The diagram shows one possible tiling for a square with sides of 6 units. At one extreme, we could just use unit squares, in which case we would need 36 tiles. At the other extreme, we could use one tile with sides 5 units and 11 unit tiles, making a total of 12. Neither of these will give us the minimum number of tiles; they are just presented as examples of how to approach this problem. However, notice that the tiling in the diagram satisfies the second condition. There are three distinct tiles used - of sides 1, 2 and 3 - and their pairwise gcd equals 1. There are solutions that use tiles of sides 2 and 4 but this would give a pairwise gcd of 2.
The second step in the question is to find all the different arrangements of the minimum number of tiles. These must be unique layouts, so that tilings with rotational symmetry count as just one arrangement. If we were actually tiling a floor, each arrangement could be rotated four times to give the appearance of different layouts, but it is still just a single unique design.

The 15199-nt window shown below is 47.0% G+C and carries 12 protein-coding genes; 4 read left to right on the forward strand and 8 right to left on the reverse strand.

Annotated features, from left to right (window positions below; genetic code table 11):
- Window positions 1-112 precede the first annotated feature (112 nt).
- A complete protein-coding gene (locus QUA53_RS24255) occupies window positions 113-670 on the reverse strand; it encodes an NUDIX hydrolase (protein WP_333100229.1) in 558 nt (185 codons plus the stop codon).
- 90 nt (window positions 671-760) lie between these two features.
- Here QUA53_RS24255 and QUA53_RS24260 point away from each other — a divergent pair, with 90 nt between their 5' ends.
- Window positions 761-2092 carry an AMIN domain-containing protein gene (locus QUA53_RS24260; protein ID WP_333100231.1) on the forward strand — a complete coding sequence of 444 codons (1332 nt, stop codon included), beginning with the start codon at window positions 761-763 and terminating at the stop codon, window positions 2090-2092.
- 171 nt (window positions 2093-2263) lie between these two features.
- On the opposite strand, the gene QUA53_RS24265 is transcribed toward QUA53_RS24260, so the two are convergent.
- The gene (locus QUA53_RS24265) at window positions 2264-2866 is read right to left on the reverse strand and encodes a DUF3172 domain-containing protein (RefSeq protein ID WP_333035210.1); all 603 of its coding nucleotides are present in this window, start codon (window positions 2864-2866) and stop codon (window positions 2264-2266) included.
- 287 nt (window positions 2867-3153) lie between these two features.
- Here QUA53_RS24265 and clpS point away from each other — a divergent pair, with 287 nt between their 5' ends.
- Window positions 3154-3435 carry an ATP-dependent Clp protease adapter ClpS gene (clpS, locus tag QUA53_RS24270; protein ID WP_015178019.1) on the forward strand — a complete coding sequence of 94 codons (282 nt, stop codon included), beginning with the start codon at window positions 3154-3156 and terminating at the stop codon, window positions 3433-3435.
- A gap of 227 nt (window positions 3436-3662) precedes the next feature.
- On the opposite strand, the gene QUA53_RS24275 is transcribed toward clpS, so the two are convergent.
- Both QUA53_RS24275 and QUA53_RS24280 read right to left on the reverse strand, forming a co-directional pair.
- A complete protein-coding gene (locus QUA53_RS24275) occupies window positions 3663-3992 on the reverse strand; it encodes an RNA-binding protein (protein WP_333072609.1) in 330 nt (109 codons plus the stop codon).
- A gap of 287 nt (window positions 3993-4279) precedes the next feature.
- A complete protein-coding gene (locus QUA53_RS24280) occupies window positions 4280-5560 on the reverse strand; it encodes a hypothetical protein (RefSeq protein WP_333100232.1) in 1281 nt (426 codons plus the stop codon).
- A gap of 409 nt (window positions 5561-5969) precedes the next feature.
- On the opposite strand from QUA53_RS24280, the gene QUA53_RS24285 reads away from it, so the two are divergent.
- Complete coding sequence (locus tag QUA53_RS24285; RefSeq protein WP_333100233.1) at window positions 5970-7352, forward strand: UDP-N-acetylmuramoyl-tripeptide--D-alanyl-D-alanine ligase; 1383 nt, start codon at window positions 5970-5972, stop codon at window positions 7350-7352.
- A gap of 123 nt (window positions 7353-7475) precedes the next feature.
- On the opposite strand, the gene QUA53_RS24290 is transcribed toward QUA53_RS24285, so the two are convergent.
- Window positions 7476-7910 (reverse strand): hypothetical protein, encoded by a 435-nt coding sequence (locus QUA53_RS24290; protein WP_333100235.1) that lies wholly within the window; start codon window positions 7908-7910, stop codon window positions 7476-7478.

To recap the questions, you are given a square with sides of 7 units. You must find the minimum number of smaller squares with integer sides that can completely cover this larger square with no overlaps and no gaps. The sides of the distinct squares used can have no pairwise common factor other than 1. Then, using these minimum number of squares, how many unique arrangements are there?
[edited for clarity on 13 April]
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